Top Ten Books I Read in 2014

Top Ten Tuesday is a weekly meme hosted by The Broke and The Bookish. This week we’re to list our favorite books of 2014, which was exceedingly difficult (as always):

72355331. The Way of Kings by Brandon Sanderson

The kickoff to this fantasy epic and its sequel, Words of Radiance, gave me the book-hangover to end all book-hangovers. I finished Words of Radiance in the first week of July and to this day, I still pick up one of them pretty much every day. I love the world that much. And I love Sanderson’s writing so much that I took a quote from this book and painted it on a canvas and stuck it on my living room wall. (proof). I’m just a tad obsessed.

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2. Mistborn: The Final Empire by Brandon Sanderson

Yes, Brandon Sanderson again. The Mistborn trilogy is a masterpiece. If you like fantasy even a little bit, you need to check it out, especially since I think it’s probably easier to get into this than it is The Way of Kings. Also, if you’re a dystopian fan, this is a must read as it explores a dictatorship, a rebellion and what comes after it.  It also doesn’t hurt that this has one of my favorite romance plot-lines of the year. It has everything I at least could ever want in a story and executes extremely well.

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3. Aristotle and Dante Discover the Secrets of the Universe by Benjamin Alire Saenz

So spectacular. This book is written in such a simplistic style, and yet it conveys so much. It’s a diverse book, with a solidly formed, relatable main character. Reading Ari made me remember what it felt like to be a teenager, for all that my actual life and experiences were so different from his.

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4. Saga (I think Vol. 2 was my favorite, but it’s all good) by Brian K. Vaughan and Fiona Staples

I heard people heaping praise on Saga and decided, somewhat skeptically, to check it out. I hadn’t read a graphic novel or comic book series ever before and Saga was truly a wonderful introduction. Fiona Staples’ art is gorgeous and expressive; I was in awe of her talent. The world of the story is expansive and imaginative and the characters are as varied as the settings they roam in. It’s space opera at its finest, pictures and all.

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5. Legend by Marie Lu

I think this is my favorite YA dystopian book. Ever. The Hunger Games is great, Divergent with its action was fun (until it decidedly wasn’t) but this had a solid political story in with the action, multi-layered characters, complicated romances, friendships and family relationships. It explored a lot, and it still delivered a wildly entertaining, action-packed ride.

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6. Rosewater (Then They Came for Me) by Maziar Bahari

This one surprised me. I didn’t love it right away, but after I was done reading it I felt the weight of its importance to me. It’s part a true to life story of political activism in an oppressive place and that alone was fascinating. But it’s also a story of personal fortitude and the bonds of one family. Highly, highly recommended.

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7. Vicious by V.E. Schwab

This book was a lot of things (can you tell that I value complexity?) It was really funny and really thoughtful. It was morally ambiguous: you change your mind about which characters are good and which are evil. You think deeply about what good and evil mean in a world where everyone everywhere is a mix of both.  And  you explore what power does to the human psyche.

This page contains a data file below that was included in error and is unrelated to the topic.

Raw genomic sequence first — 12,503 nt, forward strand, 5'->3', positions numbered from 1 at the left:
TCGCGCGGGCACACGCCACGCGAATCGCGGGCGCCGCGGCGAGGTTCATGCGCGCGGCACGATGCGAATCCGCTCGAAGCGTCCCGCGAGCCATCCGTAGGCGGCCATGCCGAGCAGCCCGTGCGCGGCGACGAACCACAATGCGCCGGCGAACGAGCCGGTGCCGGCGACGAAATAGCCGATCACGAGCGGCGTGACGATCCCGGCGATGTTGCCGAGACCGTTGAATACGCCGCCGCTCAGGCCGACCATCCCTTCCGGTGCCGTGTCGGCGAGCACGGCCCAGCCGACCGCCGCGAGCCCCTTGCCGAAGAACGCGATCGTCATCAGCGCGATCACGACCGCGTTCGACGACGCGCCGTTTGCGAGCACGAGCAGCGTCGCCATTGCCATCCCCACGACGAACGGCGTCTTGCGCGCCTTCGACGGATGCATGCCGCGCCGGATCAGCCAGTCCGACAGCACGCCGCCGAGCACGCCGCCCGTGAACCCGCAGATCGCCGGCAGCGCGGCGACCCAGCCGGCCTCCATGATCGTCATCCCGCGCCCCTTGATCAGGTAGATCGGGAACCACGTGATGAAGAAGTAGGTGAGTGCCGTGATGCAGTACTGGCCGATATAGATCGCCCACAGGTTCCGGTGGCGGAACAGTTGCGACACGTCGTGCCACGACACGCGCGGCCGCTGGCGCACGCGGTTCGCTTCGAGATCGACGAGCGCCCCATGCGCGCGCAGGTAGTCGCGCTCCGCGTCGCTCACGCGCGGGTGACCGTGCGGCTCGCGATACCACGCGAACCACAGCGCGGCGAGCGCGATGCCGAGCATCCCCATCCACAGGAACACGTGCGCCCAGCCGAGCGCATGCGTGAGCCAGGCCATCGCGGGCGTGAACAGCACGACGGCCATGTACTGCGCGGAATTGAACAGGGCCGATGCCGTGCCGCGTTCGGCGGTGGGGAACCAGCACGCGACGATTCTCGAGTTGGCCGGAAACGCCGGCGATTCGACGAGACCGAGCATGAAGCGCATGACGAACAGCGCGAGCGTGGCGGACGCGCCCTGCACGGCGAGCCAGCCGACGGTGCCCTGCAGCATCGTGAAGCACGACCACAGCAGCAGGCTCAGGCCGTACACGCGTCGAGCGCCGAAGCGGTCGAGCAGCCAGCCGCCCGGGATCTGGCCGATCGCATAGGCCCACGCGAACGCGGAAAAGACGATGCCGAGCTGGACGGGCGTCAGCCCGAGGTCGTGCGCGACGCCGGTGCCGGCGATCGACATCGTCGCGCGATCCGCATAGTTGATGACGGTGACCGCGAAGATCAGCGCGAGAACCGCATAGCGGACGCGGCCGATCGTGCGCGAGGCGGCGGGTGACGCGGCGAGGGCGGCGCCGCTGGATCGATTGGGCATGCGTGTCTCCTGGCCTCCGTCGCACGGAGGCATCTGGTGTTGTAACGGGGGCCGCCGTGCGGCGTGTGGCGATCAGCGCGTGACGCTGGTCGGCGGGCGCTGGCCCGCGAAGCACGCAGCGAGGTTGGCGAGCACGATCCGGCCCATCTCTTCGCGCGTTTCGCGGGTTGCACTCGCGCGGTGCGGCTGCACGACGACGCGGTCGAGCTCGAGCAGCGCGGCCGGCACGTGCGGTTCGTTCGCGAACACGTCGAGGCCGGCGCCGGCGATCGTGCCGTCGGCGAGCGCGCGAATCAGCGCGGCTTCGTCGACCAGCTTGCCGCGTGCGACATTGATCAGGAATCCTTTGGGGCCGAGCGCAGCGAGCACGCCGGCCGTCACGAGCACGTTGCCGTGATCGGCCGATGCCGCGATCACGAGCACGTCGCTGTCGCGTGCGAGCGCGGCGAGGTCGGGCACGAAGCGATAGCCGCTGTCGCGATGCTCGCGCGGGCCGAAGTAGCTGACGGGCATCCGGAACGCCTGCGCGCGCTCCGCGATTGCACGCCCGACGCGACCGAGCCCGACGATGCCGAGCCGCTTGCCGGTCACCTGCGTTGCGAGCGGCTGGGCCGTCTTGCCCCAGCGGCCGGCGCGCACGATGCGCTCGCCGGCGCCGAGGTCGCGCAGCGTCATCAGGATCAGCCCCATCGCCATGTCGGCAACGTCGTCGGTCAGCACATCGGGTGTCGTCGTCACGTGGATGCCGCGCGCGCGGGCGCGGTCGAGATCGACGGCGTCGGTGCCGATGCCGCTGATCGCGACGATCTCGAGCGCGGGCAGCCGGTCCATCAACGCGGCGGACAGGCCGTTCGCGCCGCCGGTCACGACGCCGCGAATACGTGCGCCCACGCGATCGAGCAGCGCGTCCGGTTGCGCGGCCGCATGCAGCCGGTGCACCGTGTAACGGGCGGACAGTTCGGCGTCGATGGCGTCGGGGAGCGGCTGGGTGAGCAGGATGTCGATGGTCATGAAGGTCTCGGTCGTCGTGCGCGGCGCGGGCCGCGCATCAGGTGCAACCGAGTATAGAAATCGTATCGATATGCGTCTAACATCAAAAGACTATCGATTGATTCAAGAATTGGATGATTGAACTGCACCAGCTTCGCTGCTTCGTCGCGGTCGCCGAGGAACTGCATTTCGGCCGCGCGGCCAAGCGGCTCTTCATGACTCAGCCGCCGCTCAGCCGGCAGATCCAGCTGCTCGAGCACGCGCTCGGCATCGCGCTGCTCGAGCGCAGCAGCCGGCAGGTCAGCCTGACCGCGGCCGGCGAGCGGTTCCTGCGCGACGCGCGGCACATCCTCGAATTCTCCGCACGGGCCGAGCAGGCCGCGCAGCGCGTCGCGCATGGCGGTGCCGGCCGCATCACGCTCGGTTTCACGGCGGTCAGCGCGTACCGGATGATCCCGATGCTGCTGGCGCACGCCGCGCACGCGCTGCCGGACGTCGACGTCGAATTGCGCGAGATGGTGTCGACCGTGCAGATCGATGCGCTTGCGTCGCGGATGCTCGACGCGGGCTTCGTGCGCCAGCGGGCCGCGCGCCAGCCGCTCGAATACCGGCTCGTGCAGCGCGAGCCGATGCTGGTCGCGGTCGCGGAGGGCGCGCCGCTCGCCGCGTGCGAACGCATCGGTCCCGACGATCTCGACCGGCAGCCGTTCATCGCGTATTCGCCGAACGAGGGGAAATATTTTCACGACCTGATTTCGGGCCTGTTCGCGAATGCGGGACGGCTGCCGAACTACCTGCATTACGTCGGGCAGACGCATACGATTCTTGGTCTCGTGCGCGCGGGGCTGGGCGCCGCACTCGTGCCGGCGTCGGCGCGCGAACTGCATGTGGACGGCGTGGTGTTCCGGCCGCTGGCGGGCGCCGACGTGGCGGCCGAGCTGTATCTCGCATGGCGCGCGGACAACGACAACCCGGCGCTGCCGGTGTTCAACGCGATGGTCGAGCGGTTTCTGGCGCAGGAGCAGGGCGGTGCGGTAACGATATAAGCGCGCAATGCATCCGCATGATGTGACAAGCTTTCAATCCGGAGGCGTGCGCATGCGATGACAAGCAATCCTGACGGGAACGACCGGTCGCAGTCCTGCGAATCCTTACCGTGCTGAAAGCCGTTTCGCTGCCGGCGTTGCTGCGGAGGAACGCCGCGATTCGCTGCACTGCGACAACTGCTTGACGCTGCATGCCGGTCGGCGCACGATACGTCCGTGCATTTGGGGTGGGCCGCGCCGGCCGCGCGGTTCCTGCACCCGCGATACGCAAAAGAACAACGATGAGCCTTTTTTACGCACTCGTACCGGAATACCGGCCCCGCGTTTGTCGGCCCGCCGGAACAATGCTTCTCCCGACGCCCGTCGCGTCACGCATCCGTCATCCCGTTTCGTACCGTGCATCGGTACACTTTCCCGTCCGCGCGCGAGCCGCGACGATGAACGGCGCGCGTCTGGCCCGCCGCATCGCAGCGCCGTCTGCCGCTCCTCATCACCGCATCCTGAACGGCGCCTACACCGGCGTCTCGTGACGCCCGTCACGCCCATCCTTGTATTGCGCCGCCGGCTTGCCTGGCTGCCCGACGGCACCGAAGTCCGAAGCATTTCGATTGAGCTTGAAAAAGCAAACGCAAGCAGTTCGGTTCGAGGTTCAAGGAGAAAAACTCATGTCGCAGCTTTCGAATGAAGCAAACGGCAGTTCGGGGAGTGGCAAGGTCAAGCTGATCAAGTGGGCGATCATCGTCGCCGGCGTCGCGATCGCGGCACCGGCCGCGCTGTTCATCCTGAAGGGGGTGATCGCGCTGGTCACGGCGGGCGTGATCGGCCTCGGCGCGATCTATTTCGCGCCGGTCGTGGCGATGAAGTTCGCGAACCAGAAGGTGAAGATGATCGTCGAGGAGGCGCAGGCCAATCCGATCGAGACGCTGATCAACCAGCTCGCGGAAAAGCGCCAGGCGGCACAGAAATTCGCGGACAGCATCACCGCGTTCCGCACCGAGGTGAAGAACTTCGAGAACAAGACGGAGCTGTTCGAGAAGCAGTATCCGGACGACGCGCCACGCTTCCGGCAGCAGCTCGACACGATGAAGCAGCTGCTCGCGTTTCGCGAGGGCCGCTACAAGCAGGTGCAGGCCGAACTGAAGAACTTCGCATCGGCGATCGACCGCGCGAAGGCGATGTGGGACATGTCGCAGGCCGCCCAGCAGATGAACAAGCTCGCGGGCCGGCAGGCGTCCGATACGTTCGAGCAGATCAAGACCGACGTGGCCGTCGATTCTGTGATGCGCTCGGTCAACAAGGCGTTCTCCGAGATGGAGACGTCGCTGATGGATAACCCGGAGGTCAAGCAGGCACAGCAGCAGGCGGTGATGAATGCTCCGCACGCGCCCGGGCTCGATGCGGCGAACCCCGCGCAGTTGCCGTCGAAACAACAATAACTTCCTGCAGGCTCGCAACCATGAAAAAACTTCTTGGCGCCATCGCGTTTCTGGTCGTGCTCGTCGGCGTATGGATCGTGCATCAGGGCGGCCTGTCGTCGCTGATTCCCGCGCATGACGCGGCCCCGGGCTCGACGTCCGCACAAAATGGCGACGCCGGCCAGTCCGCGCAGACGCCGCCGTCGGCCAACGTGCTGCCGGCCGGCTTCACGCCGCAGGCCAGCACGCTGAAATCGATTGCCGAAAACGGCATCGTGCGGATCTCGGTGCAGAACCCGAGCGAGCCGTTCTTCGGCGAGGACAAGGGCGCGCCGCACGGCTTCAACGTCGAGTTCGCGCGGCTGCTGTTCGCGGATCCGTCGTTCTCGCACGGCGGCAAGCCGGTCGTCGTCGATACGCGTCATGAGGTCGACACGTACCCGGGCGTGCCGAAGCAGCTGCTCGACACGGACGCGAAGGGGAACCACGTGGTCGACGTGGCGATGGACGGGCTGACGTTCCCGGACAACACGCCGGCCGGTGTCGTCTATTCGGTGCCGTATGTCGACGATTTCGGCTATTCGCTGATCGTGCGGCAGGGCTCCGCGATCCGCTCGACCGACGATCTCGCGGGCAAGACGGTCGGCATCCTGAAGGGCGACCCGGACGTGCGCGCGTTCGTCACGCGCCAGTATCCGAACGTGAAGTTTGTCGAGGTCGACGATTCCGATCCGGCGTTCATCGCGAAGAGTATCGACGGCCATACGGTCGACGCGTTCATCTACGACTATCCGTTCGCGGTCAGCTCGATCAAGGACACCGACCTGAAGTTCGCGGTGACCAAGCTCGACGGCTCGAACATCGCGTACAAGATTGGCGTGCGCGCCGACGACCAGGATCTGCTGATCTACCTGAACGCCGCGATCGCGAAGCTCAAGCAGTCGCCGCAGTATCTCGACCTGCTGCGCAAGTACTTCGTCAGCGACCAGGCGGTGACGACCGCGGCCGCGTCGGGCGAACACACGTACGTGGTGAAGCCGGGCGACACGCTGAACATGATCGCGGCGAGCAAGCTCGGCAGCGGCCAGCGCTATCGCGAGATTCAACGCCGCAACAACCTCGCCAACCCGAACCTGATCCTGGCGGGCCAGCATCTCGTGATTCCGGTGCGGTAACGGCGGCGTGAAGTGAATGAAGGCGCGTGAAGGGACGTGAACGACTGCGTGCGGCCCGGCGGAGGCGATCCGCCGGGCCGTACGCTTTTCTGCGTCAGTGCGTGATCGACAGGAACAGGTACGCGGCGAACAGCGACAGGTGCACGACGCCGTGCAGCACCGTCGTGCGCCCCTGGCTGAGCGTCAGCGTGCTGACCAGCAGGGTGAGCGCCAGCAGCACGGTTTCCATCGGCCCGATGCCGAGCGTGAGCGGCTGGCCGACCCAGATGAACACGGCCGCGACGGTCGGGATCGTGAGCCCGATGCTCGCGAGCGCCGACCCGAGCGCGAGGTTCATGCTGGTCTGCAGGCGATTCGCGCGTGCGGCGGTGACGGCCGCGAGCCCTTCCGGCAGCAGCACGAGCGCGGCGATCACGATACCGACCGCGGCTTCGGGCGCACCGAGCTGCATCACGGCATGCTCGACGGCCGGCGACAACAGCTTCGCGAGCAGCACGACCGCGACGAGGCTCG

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8. Please Ignore Vera Dietz by A.S. King

Couldn’t make this list without including at least one A.S. King book. I discovered her this year, and I think her books are some of the best YA literature out there today. I read Everybody Sees the Ants and Ask the Passengers this year as well, but I think Vera was my favorite of her characters and the pagoda the funniest of her magical elements, so this one makes the list. I love the way King writes teenagers; and that she’s writing teenagers that are quite diverse; not only in terms of race or sexuality, but in economic and social status. I think she’s excellent, and I’m secretly glad I have at least two more of her books to read before I’ve caught up to her publishing schedule.

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9. Ready Player One by Ernest Cline

This was one of several audiobooks I listened to this year and I don’t know if it was WIl Wheaton that made this so much fun, or if it was just the book itself. But I’m thinking it’s both. The premise was great, the puzzle of the hunt was so much fun to follow and the awkward, snarky main character was  a joy to read.

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10. Stolen by Lucy Christopher

I went into this book expecting one thing and got another. It is composed so well with its single, unreliable narrator and striking setting. I really got absorbed into this story, it was interesting and intense and it really makes you consider complicated and sometimes uncomfortable ideas.

November Reviews

So it’s been three months since my last post. I knew it had been a little while, but I hadn’t realized I hadn’t written anything all fall. But since blogging is something you can do while wrapped in a blanket on the couch, maybe now that it’s colder I’ll actually get back in the swing of things. And end of the year wrap up posts are really fun to read and to write, so let’s all look forward to that (Spoiler alert: The Way of Kings by Brandon Sanderson is my favorite book of the year, hands down).

November was  a touch slower of a reading month than usual, mostly because I attempted NaNoWriMo again this year. I failed at 50k this time around, only getting 12,500 words, but I had a  lot of fun spending my Sunday afternoons in various coffee shops at write-ins with my WriMo friends from last year. My ML was constantly seeking advice on her time travel-heavy plotline, which lead to some fun discussions, and I learned that I am not a pantser. The endless possibilities of the blank page was utterly terrifying. Anyway, I read six books this month: two YA fiction, three nonfiction, and one graphic novel: